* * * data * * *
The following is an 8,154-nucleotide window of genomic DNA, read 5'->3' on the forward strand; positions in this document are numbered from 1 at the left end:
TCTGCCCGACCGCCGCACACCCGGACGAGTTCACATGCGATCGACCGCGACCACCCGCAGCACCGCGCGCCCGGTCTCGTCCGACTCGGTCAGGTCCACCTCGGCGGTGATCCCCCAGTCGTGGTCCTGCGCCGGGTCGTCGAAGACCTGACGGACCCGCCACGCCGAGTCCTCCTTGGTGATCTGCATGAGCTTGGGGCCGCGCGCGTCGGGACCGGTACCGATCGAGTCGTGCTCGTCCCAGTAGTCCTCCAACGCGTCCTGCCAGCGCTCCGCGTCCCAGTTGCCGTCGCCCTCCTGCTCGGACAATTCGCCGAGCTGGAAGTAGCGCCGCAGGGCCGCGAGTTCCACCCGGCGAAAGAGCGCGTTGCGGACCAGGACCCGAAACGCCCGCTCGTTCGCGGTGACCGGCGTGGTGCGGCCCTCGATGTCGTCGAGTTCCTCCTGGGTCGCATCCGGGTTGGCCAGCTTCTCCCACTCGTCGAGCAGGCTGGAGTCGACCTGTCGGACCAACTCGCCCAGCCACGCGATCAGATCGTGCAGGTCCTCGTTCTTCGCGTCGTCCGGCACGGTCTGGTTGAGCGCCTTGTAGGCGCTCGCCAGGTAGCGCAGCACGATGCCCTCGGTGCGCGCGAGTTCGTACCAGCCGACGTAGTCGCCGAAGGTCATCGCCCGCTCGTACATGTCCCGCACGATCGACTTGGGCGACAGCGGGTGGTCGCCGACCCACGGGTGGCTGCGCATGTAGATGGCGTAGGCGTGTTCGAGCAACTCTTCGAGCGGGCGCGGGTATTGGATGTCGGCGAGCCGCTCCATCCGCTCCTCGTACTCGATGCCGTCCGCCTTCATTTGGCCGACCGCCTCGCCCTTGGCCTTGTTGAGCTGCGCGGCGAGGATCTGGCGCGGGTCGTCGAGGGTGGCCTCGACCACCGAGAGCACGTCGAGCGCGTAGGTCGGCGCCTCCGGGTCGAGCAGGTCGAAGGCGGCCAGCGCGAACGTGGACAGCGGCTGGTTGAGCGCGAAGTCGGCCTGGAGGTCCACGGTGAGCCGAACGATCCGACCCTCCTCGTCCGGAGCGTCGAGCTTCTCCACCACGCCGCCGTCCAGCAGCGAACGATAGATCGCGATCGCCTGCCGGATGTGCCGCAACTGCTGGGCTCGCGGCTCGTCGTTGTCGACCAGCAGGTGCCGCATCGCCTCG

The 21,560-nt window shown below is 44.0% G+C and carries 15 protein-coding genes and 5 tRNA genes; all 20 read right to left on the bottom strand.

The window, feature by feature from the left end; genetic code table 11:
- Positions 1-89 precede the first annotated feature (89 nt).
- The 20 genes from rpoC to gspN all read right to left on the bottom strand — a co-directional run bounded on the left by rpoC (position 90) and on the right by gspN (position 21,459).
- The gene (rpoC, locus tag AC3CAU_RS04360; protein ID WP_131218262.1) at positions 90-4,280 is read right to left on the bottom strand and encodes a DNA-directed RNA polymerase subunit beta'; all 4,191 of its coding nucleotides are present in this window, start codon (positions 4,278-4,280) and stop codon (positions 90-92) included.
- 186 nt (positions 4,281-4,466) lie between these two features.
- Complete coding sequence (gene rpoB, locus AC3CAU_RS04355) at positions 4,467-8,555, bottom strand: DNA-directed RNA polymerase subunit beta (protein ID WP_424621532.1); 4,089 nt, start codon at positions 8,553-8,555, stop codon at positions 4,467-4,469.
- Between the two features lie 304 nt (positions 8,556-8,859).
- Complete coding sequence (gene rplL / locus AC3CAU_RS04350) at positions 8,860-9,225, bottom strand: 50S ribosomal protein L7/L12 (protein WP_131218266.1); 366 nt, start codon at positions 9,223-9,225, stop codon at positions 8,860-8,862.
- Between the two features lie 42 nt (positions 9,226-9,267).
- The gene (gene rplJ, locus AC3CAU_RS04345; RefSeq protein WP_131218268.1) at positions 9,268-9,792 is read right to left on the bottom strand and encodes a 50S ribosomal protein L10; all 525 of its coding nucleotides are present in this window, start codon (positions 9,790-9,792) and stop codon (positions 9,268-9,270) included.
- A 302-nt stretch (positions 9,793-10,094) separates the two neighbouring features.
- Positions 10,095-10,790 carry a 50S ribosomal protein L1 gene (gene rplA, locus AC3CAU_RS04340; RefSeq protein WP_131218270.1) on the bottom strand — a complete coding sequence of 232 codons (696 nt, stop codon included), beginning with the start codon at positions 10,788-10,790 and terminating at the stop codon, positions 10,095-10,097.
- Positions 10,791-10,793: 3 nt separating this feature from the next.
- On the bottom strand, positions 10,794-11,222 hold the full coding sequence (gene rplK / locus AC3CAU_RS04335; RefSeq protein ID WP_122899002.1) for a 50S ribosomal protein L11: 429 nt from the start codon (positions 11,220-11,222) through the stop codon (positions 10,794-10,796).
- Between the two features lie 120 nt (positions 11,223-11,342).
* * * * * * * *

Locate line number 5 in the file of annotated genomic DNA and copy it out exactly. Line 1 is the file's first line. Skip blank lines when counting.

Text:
- Positions 1-89 precede the first annotated feature (89 nt).